Moving from simple logic to a CPU is a big step within an FPGA. Even if we use a resource minimized CPU, such as the ZipCPU, you’ll still need a lot of additional infrastructure. At a minimum, you’ll need a ROM to store startup instructions (I like using a flash memory device), a RAM to hold any local variables, a timer to determine what 1Hz is and a GPIO controller to actually set any LED values. We’ll also use a Programmable Interrupt Controller (PIC) as part of our solution. Tying all of these together will require some type of memory and peripheral bus (I like Wishbone), such as is shown in Fig. 3 on the right.

When we last discussed blinking an LED from a CPU, we discussed how to turn the LED on by writing to a particular register from a C program,

and then writing again to turn it off.

If you wanted to toggle an LED across some time period, you could wait in a for loop, and then toggle your LED–as shown below and in Fig. 4 on the left.

Getting the value for WAITTIME just right might take some work. Worse, caches are notorious for providing fast but unpredictable wait times for both instructions and data.

But how might we handle four LEDs each toggling at a different rates?

We could use a timer! Remember our work building an interval timer some time ago? Let’s use it now. We’ll suppose the address of this timer is kept in the constant pointer `_timer`, and we’ll have it create a repeating interval of one millisecond.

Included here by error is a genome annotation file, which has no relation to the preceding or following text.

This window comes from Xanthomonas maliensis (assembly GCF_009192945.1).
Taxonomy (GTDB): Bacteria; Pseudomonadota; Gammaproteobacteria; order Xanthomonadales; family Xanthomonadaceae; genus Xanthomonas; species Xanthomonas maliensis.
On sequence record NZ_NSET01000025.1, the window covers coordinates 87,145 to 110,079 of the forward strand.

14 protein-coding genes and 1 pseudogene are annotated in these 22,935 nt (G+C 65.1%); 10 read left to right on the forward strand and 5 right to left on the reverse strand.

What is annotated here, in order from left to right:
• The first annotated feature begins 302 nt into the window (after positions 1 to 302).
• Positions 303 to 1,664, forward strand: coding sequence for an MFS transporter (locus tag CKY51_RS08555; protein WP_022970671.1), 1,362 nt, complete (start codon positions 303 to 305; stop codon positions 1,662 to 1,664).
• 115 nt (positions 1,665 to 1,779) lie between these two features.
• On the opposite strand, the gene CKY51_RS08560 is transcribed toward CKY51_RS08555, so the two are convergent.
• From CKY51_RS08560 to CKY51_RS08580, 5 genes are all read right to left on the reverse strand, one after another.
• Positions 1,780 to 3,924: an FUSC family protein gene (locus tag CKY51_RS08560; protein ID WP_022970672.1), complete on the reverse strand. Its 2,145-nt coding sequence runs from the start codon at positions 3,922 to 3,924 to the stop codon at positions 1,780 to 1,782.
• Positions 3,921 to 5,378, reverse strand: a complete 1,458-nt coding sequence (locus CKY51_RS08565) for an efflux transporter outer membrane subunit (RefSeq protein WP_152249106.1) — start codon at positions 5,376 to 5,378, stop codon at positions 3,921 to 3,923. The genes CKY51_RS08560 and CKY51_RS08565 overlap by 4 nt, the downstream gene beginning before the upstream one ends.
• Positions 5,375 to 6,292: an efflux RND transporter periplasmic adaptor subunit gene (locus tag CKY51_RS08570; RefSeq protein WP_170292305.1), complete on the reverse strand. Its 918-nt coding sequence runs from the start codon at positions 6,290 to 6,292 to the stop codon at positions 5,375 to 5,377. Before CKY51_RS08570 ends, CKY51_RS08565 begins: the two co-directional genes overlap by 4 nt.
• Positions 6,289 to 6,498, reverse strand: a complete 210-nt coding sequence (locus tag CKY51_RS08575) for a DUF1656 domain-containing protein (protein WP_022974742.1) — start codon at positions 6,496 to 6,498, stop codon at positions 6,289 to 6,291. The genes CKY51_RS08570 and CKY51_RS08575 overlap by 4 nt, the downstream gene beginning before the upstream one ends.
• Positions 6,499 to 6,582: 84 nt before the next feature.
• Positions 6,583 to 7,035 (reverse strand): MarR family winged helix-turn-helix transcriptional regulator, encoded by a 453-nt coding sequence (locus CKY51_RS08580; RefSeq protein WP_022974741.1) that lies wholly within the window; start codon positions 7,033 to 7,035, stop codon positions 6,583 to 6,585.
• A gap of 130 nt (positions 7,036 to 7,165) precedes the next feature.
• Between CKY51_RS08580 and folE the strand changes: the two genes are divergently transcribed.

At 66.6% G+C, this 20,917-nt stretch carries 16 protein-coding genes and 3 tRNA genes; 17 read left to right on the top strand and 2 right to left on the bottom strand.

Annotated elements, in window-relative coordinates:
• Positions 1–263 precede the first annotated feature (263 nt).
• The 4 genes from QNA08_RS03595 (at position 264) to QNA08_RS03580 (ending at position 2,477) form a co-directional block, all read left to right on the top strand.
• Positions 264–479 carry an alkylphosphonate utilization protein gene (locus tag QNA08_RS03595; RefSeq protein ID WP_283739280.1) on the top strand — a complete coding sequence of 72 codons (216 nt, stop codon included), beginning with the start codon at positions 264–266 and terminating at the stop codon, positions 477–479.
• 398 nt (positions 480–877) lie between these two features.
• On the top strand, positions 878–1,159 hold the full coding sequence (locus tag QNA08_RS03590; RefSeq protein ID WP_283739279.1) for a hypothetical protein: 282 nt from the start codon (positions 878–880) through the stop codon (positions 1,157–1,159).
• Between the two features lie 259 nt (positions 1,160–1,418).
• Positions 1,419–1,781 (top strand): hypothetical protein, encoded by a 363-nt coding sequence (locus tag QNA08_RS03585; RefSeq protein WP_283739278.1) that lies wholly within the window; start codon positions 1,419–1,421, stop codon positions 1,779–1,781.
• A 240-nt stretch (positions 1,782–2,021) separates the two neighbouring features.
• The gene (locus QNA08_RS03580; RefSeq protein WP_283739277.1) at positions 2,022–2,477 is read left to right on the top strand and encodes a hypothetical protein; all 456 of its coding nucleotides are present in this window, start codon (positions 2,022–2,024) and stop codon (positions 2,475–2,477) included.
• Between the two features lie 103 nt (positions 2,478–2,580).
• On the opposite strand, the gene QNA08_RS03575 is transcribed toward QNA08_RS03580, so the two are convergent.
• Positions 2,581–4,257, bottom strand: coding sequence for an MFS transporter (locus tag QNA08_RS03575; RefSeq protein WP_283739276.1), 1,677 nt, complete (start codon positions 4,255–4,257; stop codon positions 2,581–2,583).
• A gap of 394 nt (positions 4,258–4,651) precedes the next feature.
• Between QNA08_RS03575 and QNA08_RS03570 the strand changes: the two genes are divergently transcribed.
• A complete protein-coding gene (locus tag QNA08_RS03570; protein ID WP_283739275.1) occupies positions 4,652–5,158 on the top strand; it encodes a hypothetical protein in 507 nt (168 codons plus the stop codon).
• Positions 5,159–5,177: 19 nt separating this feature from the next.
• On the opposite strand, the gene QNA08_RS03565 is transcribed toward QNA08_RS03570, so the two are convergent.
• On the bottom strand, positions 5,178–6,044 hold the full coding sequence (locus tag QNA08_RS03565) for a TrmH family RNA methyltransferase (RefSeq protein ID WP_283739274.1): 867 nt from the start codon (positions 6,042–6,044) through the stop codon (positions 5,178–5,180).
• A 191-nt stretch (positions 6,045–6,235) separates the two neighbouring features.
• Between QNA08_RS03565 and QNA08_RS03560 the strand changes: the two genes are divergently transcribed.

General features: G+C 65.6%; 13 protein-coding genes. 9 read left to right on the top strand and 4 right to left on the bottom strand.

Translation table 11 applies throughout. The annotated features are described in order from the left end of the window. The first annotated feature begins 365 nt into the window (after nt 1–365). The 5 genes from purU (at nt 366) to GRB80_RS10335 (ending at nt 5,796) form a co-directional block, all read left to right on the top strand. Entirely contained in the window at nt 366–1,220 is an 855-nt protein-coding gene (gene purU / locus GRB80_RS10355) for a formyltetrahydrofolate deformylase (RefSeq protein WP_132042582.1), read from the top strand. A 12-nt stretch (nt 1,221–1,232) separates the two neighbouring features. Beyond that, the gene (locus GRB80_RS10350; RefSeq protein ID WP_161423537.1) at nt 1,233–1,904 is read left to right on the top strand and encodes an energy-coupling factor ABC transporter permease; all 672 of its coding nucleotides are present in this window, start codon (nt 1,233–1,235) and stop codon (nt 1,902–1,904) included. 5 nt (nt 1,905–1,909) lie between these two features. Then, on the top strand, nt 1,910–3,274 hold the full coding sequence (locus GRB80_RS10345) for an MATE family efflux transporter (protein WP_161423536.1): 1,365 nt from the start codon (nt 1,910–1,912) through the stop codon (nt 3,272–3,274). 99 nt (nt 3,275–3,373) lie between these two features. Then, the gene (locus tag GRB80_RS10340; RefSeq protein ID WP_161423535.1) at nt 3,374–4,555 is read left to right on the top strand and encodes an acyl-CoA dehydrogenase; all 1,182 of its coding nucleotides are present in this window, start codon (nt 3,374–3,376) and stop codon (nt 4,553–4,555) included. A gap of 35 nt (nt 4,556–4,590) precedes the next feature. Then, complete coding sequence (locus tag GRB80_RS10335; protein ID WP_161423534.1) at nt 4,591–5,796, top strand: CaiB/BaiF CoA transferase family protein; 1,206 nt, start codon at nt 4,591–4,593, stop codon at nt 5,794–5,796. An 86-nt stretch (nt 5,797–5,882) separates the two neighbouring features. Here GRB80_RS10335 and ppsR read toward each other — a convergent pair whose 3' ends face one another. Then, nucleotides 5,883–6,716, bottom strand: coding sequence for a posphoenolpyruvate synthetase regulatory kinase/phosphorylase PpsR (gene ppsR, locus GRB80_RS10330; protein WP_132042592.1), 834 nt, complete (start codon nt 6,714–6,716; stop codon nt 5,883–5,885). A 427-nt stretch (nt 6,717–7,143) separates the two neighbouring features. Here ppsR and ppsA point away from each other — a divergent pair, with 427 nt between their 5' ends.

We can then use our interrupt controller, with a register addresss at `_pic`, to determine if this timer has tripped:

If the interrupt has tripped, we know a millisecond has passed, so we can increment our millisecond counter, `count_ms`, and then toggle each of our LEDs.

Of course, polling the interrupt controller like this is really the wrong way to do this, but let’s come back to this thought in the next section when we discuss how to do this with interrupts.

One of the neat things about this approach compared to the uncalibrated `for` loop above is that we can now know exactly how many clocks take place between interrupts. We also know that, should the CPU, be late in processing an LED fast enough, at least the sequence will maintain its frequency rather than randomly getting later and later and so slower–since the timer restarts itself every ms in this case.

For now, let’s look at this `toggle_leds_on_ms()` function. How should this function work? The same way as before! We’ll multiply our counter by the toggle rate, divide by the number of counts per second, and then grab the resulting bit of interest from the number of times the counter wraps.